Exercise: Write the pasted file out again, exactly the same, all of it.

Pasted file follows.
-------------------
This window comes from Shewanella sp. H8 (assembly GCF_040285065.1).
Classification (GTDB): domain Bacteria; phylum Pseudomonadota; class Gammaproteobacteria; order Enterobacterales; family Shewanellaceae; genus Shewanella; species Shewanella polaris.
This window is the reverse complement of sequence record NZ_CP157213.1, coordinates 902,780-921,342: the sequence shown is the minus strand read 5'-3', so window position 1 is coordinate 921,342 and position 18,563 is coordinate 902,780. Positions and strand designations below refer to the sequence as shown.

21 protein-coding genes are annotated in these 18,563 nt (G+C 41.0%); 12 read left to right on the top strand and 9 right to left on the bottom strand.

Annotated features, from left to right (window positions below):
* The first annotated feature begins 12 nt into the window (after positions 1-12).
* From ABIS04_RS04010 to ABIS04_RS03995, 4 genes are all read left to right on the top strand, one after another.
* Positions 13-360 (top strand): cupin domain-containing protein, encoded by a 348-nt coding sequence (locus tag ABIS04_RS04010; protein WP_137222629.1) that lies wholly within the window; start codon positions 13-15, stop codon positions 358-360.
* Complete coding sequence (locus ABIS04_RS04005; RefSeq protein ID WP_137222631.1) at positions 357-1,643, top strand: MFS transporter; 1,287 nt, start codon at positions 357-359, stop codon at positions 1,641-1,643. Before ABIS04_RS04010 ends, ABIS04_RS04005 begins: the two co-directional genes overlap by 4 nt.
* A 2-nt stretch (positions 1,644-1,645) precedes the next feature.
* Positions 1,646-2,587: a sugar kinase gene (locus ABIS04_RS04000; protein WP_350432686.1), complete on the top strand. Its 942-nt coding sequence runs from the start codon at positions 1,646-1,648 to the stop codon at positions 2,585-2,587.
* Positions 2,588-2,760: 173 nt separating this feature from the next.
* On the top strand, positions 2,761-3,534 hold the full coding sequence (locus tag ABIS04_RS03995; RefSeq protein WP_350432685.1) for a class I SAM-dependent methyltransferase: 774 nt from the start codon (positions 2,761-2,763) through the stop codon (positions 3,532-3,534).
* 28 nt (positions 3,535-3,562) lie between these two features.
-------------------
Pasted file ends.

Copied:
This window comes from Shewanella sp. H8 (assembly GCF_040285065.1).
Classification (GTDB): domain Bacteria; phylum Pseudomonadota; class Gammaproteobacteria; order Enterobacterales; family Shewanellaceae; genus Shewanella; species Shewanella polaris.
This window is the reverse complement of sequence record NZ_CP157213.1, coordinates 902,780-921,342: the sequence shown is the minus strand read 5'-3', so window position 1 is coordinate 921,342 and position 18,563 is coordinate 902,780. Positions and strand designations below refer to the sequence as shown.

21 protein-coding genes are annotated in these 18,563 nt (G+C 41.0%); 12 read left to right on the top strand and 9 right to left on the bottom strand.

Annotated features, from left to right (window positions below):
* The first annotated feature begins 12 nt into the window (after positions 1-12).
* From ABIS04_RS04010 to ABIS04_RS03995, 4 genes are all read left to right on the top strand, one after another.
* Positions 13-360 (top strand): cupin domain-containing protein, encoded by a 348-nt coding sequence (locus tag ABIS04_RS04010; protein WP_137222629.1) that lies wholly within the window; start codon positions 13-15, stop codon positions 358-360.
* Complete coding sequence (locus ABIS04_RS04005; RefSeq protein ID WP_137222631.1) at positions 357-1,643, top strand: MFS transporter; 1,287 nt, start codon at positions 357-359, stop codon at positions 1,641-1,643. Before ABIS04_RS04010 ends, ABIS04_RS04005 begins: the two co-directional genes overlap by 4 nt.
* A 2-nt stretch (positions 1,644-1,645) precedes the next feature.
* Positions 1,646-2,587: a sugar kinase gene (locus ABIS04_RS04000; protein WP_350432686.1), complete on the top strand. Its 942-nt coding sequence runs from the start codon at positions 1,646-1,648 to the stop codon at positions 2,585-2,587.
* Positions 2,588-2,760: 173 nt separating this feature from the next.
* On the top strand, positions 2,761-3,534 hold the full coding sequence (locus tag ABIS04_RS03995; RefSeq protein WP_350432685.1) for a class I SAM-dependent methyltransferase: 774 nt from the start codon (positions 2,761-2,763) through the stop codon (positions 3,532-3,534).
* 28 nt (positions 3,535-3,562) lie between these two features.